Wednesday, 8 May 2013
This is one of the only things I plan to say about marriage, same-sex marriage, etc. It should explain why so many conversations I've heard about marriage seem fundamentally misguided to me.
I tend to think of marriage as a social and cultural institution, but one that is nearly universal. So I first approach this problem anthropologically (though, really, it's lay-anthropology because I have done very little academic anthropology). This makes it very tricky to define marriage, because while marriages have similarities across cultures--enough similarities for us to reasonably think of them as belonging in the same category--they also differ in important ways. How long does a marriage last? Under what conditions can it be dissolved? Is it best seen as a personal transformation, a contract, a sacrament? How important is the community's acknowledgement of the marriage? How many people are involved in the marriage? Who can marry whom, in terms of sex, gender, ethnicity, social class, family group, religion, genetic relatedness, species, ontological nature? Is marriage about property, kin-groups, sexual availability, reproduction, love? Who must consent to the marriage in order for it to count? The answers vary from group to group.
As far as I can tell there are two ways of approaching this diversity. The first is to insist that a certain set of answers is the only legitimate set of answers. This insists on a specific definition of marriage and says that anything else isn't really marriage. The second is to say that marriage is a genus of which there are many species, of which in turn there are many individuals.
My trouble with the first answer, which insists on a narrow definition of marriage, is that it is linguistic nonsense. We can use the word marriage in the phrase "same-sex marriage" or "plural marriage," for instance, without being misunderstood. But there are obviously limits: if we talk about a marriage between mathematical concepts, it is clear that we are being metaphorical. If I were to insist that mathematical concepts were literally getting married, you would be right to tell me I'm using the word improperly. If you're talking about the definition of the word marriage, it must include all social relations for which people can use the word in a literal sense and be understood. If you want to talk about something more specific, then you're not talking about its definition but rather its ideal form or its only allowable form, for example. But that's no longer about what marriage is--what the word indexes, what's allowed in the conceptual category--but what limits you think we ought to impose on how people engage in the social form that the word indexes. So only the second way of approaching the diversity of marriage practices makes sense to me. The second approach does not preclude statements about how people should go about getting married (and who should go about getting married), but it does eschew ontological arguments for those preferences. (In the language of species and genus, you would argue for some species and against others, but you acknowledge that they are all part of the same genus.)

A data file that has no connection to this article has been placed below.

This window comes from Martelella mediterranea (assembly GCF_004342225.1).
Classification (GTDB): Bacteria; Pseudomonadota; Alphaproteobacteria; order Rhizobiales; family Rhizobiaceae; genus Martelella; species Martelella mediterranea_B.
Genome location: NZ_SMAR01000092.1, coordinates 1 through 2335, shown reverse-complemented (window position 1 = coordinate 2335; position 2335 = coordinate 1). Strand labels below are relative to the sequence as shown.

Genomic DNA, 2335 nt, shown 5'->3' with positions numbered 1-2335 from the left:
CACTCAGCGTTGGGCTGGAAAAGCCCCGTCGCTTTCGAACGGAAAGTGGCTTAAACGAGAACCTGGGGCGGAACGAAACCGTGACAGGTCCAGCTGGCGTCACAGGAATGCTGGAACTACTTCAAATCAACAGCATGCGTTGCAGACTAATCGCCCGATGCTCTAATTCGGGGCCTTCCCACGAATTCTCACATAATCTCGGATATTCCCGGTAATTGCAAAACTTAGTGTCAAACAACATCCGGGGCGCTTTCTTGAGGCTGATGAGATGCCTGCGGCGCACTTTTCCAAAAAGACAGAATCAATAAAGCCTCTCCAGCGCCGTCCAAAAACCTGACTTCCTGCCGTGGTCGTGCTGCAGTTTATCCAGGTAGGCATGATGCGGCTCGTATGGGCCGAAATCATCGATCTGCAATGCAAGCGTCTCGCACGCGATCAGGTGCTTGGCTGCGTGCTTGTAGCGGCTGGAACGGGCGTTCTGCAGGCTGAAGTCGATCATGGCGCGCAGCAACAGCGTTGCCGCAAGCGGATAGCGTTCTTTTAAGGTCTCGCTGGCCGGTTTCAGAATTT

But I'm also suspicious of statements about why you should get married and who should marry, questions about what marriage is for. I like the analogy of marriage as genre. I wrote already about how genres do not determine content but they do alter whatever content is put into them. You can deliver a lot of different belief-content in a given genre (say, a mystery), but you'd best consider how the format of a mystery novel will adjust your belief-content and whether a mystery novel is really the best form for that content. Perhaps an action-thriller or, alternately, a romance novel would be better. Similarly, there are multiple things that you could do with a marriage: maybe you want to express a pre-existing romantic state, or maybe you want to create a situation that would be good for child-rearing, or maybe you want to indicate to you community that your sexual/romantic availability has changed. Marriage could suit any of these ends. But you need to think about how marriage constrains whatever you want it to do for you, how it alters your relationships, and so on. And you need to think about how it does those things in the context of your particular community. Surely there are good and bad ways to use the genre, but the reason I prefer this framing is that it does not allow claims that marriage has a single intrinsic goal or a single set of best practices.
That said, I do agree that marriage should be somehow generative, whatever it is generates, because it needs to be worth its costs, and I've been hinting that obliquely by using cognates of "generate" as my main analogies: genus and genre.
In case you want to know whether this is compatible with a religious worldview, I think it is. If God works in us, then God does that work through the cultural forms we have made. God need not have invented marriage to have made it sacramental; for that matter, God need not have invented sacramental marriage in order to use it as a sacrament. It is interesting to note, after all, that the Bible says nowhere that Adam and Eve got married. (I'm sure I'm deluding myself if I think that this will forestall Bible-quoting objections.)
Posted by Christian H at 18:43
I've written about imagining other people's epics and other people's mysteries. That's fun, but the real work--and I do this less often--is imagining through which genre another person's worldview would best be expressed.